Don Stratton: Story about police you don’t hear

By Don Stratton - Guest Columnist

Don Stratton

Don Stratton

At a time when the national media is full of stories about organizations and politicians trying to undermine our justice system by criticizing, vilifying, undermining, and doing everything possible to make the police officers of our country look bad, along comes a story which is more indicative of what the police really are all about.

Saturday, Dec. 12, was a typical day on the second shift (3 to 11 p.m.) at the Lima Police Department. Too little manpower, and too many calls for service. As usual, calls were being prioritized in order of their importance, and also as usual, people sometimes were getting impatient because they had to wait.

When a call came in at 5 p.m/ from the Wal-Mart store on Allentown Road, it was determined that officers should be dispatched right away. A shoplifter has been caught and detained, a situation where any resistance on the part of the shoplifter can easily escalate to the point where someone, either the shoplifter or a store employee, could be hurt. The quicker the response, the less chance of that happening.

Three officers answered the call, led by LPD Sergeant Nick Hart. Upon arrival, they determined that a 40ish woman had been detained by store employees after being caught failing to scan numerous items at one of the self-scan checkouts. She would scan an item, then place more items in a bag without scanning them. The result was that the bags contained far more items that had not been scanned than items that were scanned.

When the officers arrived, unlike the typical defiant attitude of a detained shoplifter, the woman looked down at the floor when she spotted them. She appeared to show genuine remorse and shame at was happening. As described by Sgt. Hart, “She did not even give us a dirty look.”

The officers began to take information about the incident, and when asked why she was stealing, the woman said that she needed food and a few Christmas items for her family, and only had $40 to last her until the next paycheck, which was not enough for what she needed.

Usually, the shoplifter would immediately be arrested and taken into custody. But Sgt. Hart was moved by the woman’s story, enough that he decided to look just a little bit deeper than normal into the situation.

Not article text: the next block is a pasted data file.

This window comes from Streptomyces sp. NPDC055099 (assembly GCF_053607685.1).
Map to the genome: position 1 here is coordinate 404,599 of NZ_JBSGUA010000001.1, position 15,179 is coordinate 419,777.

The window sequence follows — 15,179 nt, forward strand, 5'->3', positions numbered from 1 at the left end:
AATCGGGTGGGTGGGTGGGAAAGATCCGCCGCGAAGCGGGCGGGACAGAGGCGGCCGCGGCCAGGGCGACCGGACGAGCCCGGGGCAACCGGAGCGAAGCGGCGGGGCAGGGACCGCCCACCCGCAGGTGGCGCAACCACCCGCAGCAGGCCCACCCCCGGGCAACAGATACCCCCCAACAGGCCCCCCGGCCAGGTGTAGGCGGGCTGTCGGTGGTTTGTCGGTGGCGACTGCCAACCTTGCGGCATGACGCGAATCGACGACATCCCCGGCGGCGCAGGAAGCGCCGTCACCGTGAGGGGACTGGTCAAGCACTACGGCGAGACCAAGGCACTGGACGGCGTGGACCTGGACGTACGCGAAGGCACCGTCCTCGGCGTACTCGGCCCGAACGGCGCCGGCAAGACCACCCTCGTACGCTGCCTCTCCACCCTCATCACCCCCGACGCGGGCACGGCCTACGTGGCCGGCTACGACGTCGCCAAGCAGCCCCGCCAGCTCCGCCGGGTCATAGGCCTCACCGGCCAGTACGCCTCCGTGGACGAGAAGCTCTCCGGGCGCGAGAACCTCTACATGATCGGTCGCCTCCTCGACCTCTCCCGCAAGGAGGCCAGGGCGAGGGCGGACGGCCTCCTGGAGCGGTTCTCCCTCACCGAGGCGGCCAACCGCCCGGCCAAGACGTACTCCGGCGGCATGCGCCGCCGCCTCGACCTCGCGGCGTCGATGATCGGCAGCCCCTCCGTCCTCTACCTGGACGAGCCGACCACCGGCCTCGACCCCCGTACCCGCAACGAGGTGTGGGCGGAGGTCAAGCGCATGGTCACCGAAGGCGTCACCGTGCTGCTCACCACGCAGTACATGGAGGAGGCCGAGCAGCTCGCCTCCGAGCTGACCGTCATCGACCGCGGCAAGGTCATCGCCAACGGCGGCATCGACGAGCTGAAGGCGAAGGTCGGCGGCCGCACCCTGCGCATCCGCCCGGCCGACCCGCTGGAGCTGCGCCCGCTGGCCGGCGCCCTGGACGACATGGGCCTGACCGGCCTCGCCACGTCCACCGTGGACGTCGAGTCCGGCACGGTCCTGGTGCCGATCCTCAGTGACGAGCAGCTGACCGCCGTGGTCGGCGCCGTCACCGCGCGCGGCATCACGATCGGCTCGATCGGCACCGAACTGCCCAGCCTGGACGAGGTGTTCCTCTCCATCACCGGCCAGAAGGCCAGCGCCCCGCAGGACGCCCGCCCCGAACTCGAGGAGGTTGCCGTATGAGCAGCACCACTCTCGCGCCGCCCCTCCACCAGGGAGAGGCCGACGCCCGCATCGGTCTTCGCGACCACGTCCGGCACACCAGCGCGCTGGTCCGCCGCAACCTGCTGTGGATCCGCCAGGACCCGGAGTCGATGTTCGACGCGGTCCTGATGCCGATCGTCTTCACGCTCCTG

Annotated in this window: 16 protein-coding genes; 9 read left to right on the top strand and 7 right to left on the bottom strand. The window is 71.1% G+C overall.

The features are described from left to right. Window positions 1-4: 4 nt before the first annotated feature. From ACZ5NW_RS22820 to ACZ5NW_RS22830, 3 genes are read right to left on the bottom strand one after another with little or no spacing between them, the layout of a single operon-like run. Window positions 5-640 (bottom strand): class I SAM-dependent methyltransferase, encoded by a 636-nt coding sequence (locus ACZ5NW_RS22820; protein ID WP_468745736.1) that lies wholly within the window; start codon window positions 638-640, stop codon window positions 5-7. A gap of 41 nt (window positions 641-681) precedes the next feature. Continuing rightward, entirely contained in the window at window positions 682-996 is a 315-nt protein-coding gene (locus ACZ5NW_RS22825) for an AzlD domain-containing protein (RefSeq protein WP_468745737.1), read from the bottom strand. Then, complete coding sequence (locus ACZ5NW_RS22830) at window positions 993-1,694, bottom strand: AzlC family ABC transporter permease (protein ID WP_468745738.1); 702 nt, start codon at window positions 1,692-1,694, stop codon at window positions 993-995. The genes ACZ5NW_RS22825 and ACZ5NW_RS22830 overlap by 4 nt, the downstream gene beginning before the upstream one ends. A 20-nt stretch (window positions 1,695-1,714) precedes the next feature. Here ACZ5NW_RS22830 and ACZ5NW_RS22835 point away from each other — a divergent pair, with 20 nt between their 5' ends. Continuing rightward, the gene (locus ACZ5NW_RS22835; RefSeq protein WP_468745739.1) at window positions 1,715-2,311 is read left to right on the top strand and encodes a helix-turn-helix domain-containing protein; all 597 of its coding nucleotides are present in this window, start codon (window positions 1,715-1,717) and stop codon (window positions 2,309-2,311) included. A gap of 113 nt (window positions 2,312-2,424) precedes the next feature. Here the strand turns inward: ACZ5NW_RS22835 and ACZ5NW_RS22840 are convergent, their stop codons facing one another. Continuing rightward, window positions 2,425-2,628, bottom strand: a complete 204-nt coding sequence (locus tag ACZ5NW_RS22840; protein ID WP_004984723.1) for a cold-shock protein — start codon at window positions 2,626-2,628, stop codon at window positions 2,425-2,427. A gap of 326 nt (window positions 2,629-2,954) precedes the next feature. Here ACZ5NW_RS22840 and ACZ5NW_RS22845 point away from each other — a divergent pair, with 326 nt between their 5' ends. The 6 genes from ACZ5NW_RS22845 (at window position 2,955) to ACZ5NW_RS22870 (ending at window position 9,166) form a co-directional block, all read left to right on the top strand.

He found that the woman had no criminal record, and had never been in any trouble with the law. Her husband was disabled and unable to work. While she did have a job, it was low-paying and hardly sufficient to support the family, which included three children.

The officers also went through the items that she had taken, and found what they described as food necessities, with no expensive or frivolous items of any kind. There were also a few other items, such as gloves and inexpensive toys, the type of things that would be appreciated at Christmas by a family that did not have a lot, and wouldn’t expect a lot.

In evaluating the situation, one thought that struck Sgt. Hart was that if this woman were to be arrested, she probably would lose her job, greatly worsening an already bad situation. He just didn’t want that to happen. He asked the Wal-Mart personnel if they would be willing to just forget the situation with no legal action if he were to pay the woman’s bill. They agreed, and he paid the bill, totaling a little over $258.

When this story hit Facebook, there was an outpouring of offers of help for the family from people who were moved by the woman’s situation, much like Sgt. Hart had been. But when the woman was called and asked if she needed additional help, she simply requested that other people just pay it forward to help someone else who might be in need.

If this story sounds unusual to you, it isn’t. It happens every day in our country, and not just at Christmas time. It just doesn’t attract the attention of a media more interested in showing the police in a negative light.

Don Stratton Stratton

By Don Stratton

Guest Columnist

Don Stratton is a retired inspector for the Lima Police Department. He writes a guest column for The Lima News, often focusing on police matters.

Don Stratton is a retired inspector for the Lima Police Department. He writes a guest column for The Lima News, often focusing on police matters.

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